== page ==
Kristin Wall
Oct 21, 2011

Is the government cutting corners in developing cancer treatments?

Developing drugs to fight cancer, the fourth most prevalent cause of human deaths worldwide, is a mission beyond reproach. That the U.S. government has allocated a significant portion of funds and bright minds towards the cause is still more commendable.


Yet the manner in which the government is facilitating this development may not be the most effective method of promoting the public’s health care interests.


On October 12, 2011, Genesis BioPharma, a biotechnology company that specializes in developing targeted cancer immunotherapies, announced that it has entered into a Patent License Agreement with the National Institutes of Health (NIH) for non-exclusive licenses to forty-three patents and patent applications relating to adoptive cell therapy for the treatment of cancer. 


While the NIH is steadfast in its commitment to making its health care technology as widely available to the public as quickly as possible, this sizable licensing agreement raises concerns as to whether Genesis will bring the most effective and well-developed product to market, or whether it will simply do so the fastest.


The development process


The Federal Technology Transfer Act (FTTA), passed in 1986, promotes cooperative research and development between the government and private entities, and protection of the intellectual property that may be developed through these partnerships. To that end, the National Institutes of Health uses government funding to research and patent technologies relating to public health, then collaborates with external corporations to develop the technology and bring the inventions to market.


This collaboration frequently takes the form of non-exclusive licenses to corporations, whereby the company develops a saleable product, manufactured in the United States, for which it pays NIH licensing royalties. These licensing agreements include enforceable performance benchmarks to ensure that the public will receive the benefit of the NIH-funded research through the release of commercialized products. NIH reserves the right to revoke a license if the licensee fails to make reasonable process in developing the invention or if it cannot satisfy unmet public health needs.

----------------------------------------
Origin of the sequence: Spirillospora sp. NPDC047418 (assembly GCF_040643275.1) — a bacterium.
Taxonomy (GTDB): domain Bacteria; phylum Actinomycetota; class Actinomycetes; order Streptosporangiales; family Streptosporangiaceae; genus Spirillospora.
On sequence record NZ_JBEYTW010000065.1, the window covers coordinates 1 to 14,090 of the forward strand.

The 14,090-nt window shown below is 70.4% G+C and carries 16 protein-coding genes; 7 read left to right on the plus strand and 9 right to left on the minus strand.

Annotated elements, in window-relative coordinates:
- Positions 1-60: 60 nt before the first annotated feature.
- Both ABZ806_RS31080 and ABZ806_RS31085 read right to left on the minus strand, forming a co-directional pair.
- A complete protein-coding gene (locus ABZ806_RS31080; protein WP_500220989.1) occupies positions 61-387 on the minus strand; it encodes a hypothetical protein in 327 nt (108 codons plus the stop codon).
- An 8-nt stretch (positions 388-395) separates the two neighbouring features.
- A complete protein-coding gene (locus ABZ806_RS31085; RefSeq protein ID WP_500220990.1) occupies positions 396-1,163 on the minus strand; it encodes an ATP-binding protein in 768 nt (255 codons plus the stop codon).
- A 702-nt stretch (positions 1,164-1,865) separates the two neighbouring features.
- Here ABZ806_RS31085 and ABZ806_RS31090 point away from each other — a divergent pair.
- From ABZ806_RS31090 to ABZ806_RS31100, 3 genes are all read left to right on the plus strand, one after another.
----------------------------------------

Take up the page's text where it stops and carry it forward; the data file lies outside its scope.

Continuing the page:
While NIH favors non-exclusive licenses, under certain conditions it will grant exclusive licenses on its technology to interested companies. Cases in which a licensee must undertake substantial additional risks, time and costs in the development process leading up to commercialization may necessitate offering an exclusive license as an incentive to companies undertaking that additional burden. Exclusive licenses require public notice and comment, and preference must be given to U.S. companies with no more than 500 employees.


In the infrequent event that two companies are interested in the same license, NIH may either grant a co-license, or will select a licensee based on the companies’ submitted product development plans. This determination will be made before any discussion of the financial terms of the license has begun to avoid auctioning the technology to the highest bidder.


That sounds great, what’s the problem?


The NIH’s emphasis on product development plans and broad public access to health-related technologies over financial incentives, while admirable, does little to assuage concerns raised by those who are skeptical of collaborations between the government and private entities. Some fear that these licensing agreements too closely tie NIH’s goals to the licensee’s commercialization interests. Although to NIH commercialization means public access to health care, to its corporate licensees it means financial gain.


One critic expresses the concern that, by placing an inordinate premium on research with immediately apparent commercial rewards, the policies tend to skew the direction of research away from basic scientific investigation. The implications of this emphasis may be that while NIH does not entertain bidding wars, it does promote product development plans that could overlook efficacy in the name of efficiency. In this way, the FTTA may be incentivizing the commercialization of inadequate health care products and methods.